After living abroad for a year and a half, I was lucky to be able to travel around this little country. Of course I also visited loads of places in the Republic but I will share those with you in another post. As I haven’t been able to travel as much as I had planned because of Covid-19, I thought it would be nice to just share some of the places I was lucky enough to visit while living abroad. If we can’t travel for a while, may as well just start to get some ideas of where to travel next?

  • Belfast. It is the city capital of Northern Ireland but do not expect a typical European capital city, it is tiny, you could visit it all with one or two days. From my own experience living there, the main touristic attractions can visited fairly easily as everything is close by. I do recommend exploring outside of the city though, that is where the true beauty of Northern Ireland is. Either way, some places you can’t miss are the Titanic museum, Belfast City Hall, St. George’s Market on the weekends, Peace Wall, Ulster Museum & Botanic Gardens. You also have to go to some traditional pubs, I recommend going to Kelly’s, it is one of the oldest and it has the best ambiance ever.




  • Up north Antrim. If you drive up from Belfast you find places such as Giant’s Causeway, a must see 100%. I would just recommend being aware of the weather you may have the day you visit as it is by the ocean, the wind can be a big struggle and if on top of that it rains, it can get a bit slippery so i would just be cautious. Around that area you also have Bushmills, the little town where Bushmills whiskey is made, so if you are a big whiskey drinker, you may be interested in a visit to the distillery.



  • Up North-East Antrim. If you decide to head East, you are going to find Carrick a rede bridge, it is stunning but unfortunately I haven’ been able to go. It is a rope bridge that joins the cliffs with Carrick-a-Rede Island, suspended at around 30m above sea level. Every time I would decide on going, it was too windy and the bridge was closed so also watch out for that if you are planning to visit.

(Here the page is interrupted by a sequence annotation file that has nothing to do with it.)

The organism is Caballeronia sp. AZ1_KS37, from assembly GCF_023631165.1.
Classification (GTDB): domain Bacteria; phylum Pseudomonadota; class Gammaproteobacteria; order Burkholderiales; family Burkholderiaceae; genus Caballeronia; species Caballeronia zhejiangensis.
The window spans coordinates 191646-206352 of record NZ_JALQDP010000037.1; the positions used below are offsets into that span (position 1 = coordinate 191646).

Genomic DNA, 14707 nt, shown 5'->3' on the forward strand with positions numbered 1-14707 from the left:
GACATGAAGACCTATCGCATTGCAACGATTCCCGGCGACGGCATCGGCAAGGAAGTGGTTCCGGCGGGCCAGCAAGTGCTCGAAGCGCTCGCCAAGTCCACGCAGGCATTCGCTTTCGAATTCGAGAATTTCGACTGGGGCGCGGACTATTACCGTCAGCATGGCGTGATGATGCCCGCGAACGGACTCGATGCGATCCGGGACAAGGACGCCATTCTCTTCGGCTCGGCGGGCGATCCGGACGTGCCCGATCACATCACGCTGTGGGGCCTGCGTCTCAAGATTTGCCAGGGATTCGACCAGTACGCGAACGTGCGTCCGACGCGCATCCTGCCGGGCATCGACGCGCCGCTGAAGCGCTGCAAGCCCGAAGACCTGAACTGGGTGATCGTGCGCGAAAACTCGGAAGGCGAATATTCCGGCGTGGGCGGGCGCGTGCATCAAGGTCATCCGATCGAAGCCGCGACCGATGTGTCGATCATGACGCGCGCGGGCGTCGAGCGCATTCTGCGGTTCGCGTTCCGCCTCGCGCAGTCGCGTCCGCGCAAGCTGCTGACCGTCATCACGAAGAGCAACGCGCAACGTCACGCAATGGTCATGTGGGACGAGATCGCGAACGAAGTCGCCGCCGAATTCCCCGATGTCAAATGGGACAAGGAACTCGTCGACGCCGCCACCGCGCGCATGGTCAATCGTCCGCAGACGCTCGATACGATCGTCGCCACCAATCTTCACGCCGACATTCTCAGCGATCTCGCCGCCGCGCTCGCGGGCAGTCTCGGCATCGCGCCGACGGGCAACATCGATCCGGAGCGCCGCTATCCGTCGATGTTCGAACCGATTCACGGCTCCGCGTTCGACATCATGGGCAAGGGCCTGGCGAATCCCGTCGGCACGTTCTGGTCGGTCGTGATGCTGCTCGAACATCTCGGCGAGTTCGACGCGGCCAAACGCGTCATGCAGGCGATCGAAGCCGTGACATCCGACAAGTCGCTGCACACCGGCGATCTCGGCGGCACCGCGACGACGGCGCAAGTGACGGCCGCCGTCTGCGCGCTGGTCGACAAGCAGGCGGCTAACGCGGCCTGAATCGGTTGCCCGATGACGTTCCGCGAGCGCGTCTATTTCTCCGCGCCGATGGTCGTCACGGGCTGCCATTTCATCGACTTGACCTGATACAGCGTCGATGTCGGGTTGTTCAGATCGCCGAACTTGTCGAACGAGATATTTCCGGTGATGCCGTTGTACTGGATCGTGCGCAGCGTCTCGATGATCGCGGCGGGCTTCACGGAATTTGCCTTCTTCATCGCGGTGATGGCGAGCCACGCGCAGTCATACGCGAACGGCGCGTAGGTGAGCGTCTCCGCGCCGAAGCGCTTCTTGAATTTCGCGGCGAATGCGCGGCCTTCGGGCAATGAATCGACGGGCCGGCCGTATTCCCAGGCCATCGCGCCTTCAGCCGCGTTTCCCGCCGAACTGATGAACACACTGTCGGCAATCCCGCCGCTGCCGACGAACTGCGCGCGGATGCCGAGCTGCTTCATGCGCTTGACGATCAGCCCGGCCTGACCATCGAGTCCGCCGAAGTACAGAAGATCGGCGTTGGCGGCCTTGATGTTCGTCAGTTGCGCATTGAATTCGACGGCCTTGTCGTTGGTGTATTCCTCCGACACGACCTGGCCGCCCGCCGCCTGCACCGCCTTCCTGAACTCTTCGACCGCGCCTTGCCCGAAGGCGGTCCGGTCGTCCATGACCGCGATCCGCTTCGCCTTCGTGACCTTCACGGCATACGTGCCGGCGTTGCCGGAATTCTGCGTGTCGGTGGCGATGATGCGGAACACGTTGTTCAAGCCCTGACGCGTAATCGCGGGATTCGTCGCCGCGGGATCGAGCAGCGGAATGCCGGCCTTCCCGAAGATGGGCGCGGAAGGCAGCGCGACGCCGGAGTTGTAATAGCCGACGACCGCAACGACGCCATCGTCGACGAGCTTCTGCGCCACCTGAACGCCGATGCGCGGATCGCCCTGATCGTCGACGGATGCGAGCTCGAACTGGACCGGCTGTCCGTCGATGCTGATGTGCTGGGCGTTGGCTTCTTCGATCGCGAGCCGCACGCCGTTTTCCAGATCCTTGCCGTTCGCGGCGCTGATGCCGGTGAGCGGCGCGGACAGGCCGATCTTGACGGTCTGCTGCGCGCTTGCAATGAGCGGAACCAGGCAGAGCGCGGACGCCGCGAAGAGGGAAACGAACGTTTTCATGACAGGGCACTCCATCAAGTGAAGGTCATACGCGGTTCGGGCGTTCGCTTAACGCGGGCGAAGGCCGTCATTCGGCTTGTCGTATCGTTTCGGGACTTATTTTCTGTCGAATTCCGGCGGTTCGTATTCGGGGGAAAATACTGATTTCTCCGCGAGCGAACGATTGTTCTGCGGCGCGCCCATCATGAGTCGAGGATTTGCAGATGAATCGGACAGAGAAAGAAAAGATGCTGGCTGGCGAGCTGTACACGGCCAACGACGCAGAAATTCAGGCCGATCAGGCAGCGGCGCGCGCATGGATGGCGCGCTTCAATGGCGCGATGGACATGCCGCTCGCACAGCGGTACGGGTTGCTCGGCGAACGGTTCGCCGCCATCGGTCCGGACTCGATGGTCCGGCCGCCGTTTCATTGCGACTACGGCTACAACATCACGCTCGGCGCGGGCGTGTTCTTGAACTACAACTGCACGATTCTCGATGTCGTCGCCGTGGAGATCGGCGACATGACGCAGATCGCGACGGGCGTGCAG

Credit: Discover Northern Ireland
  • Up North-West Antrim. If you decide to head West instead, you are going to find places like Castlerock, and nearby you have Mussenden Temple. It is a temple part of the National Trust as well as Downhill Castle, an old mansion built back in the 18th century for old Bishop of Derry. The majority of the built was destroyed due to a fire mid 19th century but rebuilt a few decades after. After the Second World War,  it got destroyed again but this time it was not rebuilt.


  • Derry / Londonderry. It is the second biggest city in the North and the Fourth of Ireland. The dispute regarding the name still lives on as Catholics call it Derry while protestants call it Londonderry. If you are not familiarized with the Troubles, it was a political conflict that started around the 1960s and ended with the Good Friday agreement in 1998. Although the two sides were called Catholics and Protestants, it was not an actual religious conflict. Still to this day there is a big difference between the Catholic side and the Protestant side. It is a nice city to check out if you are into history as you can see the murals related to the Troubles.
  • Fermanagh. From my personal opinion, the most beautiful county of Northern Ireland. It is the place I spent three summers in a row working and where I met my now ex-boyfriend, if you have been a reader for a while you already know the whole story. Either way, the amount of lakes and natural beauty this county has is incredible. I feel like I could do an entire guide of Fermanagh as there is a lot of stuff to see and do around there, if anyone is interested. There are plenty of places to go for walks, take the kayak out and just enjoy nature. I will definitely focus more on Fermanagh on Thursday’s post!

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Much love,